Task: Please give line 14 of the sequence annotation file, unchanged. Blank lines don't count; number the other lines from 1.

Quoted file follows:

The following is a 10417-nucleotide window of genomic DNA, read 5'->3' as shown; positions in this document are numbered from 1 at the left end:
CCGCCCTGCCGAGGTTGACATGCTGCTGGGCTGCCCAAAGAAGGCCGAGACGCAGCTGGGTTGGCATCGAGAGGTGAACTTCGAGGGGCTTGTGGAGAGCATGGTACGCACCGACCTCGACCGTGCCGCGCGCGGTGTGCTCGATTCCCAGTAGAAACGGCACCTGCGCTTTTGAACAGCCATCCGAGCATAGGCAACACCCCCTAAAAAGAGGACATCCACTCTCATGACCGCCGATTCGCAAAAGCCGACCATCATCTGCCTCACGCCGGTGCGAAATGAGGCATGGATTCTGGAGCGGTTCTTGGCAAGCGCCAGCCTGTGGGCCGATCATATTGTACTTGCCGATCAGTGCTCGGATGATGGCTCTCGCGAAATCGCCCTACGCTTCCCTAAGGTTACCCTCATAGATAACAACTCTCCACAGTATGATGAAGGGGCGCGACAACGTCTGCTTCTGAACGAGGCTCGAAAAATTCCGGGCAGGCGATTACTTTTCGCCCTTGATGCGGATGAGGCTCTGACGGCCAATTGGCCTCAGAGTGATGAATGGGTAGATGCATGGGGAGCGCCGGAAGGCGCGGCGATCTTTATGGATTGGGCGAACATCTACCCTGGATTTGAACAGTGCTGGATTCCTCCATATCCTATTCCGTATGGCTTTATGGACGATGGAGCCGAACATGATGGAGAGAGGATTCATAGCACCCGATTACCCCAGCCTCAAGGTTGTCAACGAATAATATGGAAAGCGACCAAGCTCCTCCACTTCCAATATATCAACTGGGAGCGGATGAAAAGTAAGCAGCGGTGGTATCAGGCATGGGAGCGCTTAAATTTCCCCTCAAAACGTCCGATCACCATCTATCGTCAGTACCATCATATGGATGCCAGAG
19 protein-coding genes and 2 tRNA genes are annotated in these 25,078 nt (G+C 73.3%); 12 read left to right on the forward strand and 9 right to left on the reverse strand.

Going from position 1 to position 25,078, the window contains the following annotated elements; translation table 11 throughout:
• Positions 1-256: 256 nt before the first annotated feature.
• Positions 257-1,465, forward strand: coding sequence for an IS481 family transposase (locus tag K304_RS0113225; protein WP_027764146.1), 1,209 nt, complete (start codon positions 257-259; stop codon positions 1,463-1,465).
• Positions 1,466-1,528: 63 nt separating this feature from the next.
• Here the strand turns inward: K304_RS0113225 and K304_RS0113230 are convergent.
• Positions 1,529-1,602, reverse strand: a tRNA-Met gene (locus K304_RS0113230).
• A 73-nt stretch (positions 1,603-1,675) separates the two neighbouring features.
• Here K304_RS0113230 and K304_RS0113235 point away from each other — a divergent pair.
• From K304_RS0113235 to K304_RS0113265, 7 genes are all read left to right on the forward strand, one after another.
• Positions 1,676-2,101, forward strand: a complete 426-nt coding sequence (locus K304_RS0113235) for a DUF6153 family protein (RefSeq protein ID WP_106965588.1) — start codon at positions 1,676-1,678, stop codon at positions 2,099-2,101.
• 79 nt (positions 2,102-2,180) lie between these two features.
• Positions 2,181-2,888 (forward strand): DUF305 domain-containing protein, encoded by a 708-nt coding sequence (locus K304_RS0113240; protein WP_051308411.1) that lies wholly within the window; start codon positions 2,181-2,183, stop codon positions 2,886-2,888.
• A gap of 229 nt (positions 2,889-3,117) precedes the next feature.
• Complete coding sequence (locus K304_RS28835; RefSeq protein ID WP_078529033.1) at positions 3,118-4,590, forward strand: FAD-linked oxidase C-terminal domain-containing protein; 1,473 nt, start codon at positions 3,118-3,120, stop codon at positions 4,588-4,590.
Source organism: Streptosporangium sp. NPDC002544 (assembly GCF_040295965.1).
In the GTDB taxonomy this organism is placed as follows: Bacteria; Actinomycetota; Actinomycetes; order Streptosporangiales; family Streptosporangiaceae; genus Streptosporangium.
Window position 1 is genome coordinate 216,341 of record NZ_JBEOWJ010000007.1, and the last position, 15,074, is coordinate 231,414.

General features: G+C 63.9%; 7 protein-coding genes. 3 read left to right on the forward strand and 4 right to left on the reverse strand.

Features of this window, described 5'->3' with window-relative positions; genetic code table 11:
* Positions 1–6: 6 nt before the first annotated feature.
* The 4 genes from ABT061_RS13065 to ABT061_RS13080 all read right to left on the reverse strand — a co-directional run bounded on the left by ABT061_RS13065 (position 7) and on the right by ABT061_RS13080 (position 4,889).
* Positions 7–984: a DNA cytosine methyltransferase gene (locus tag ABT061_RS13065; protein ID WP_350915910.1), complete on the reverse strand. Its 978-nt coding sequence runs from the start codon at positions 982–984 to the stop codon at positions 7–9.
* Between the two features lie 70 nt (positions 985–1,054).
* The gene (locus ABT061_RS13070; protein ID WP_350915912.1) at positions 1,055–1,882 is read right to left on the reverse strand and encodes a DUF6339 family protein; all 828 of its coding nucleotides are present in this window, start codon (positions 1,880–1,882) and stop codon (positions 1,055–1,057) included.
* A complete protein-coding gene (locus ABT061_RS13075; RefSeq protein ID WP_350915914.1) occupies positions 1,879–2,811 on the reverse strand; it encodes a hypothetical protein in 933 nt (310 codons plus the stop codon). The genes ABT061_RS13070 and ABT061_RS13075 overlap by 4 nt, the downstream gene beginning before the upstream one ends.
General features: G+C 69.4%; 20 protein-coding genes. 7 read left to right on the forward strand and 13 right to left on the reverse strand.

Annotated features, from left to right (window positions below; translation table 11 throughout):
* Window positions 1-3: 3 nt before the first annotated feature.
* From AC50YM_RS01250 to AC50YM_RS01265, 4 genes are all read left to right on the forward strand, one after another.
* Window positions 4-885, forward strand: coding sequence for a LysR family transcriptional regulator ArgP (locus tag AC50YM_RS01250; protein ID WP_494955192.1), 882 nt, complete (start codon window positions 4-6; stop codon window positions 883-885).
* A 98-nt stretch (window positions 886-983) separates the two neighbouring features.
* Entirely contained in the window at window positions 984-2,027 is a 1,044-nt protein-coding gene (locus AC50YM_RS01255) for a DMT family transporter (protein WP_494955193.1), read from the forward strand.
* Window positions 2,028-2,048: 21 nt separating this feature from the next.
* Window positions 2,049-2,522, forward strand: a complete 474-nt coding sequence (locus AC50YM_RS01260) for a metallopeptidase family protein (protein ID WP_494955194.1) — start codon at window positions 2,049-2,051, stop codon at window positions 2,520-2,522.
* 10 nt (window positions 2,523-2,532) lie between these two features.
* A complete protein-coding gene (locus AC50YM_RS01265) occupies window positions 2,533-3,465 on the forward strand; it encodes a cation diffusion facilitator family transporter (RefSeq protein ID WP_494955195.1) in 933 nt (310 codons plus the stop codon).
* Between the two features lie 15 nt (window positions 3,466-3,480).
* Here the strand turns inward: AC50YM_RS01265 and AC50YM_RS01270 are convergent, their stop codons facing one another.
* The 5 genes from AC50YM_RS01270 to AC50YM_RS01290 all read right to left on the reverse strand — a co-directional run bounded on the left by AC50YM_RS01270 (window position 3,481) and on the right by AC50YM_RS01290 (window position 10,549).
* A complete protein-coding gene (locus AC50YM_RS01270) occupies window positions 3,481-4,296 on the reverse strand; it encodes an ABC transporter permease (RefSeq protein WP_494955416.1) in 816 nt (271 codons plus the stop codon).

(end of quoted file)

• 79 nt (positions 2,102-2,180) lie between these two features.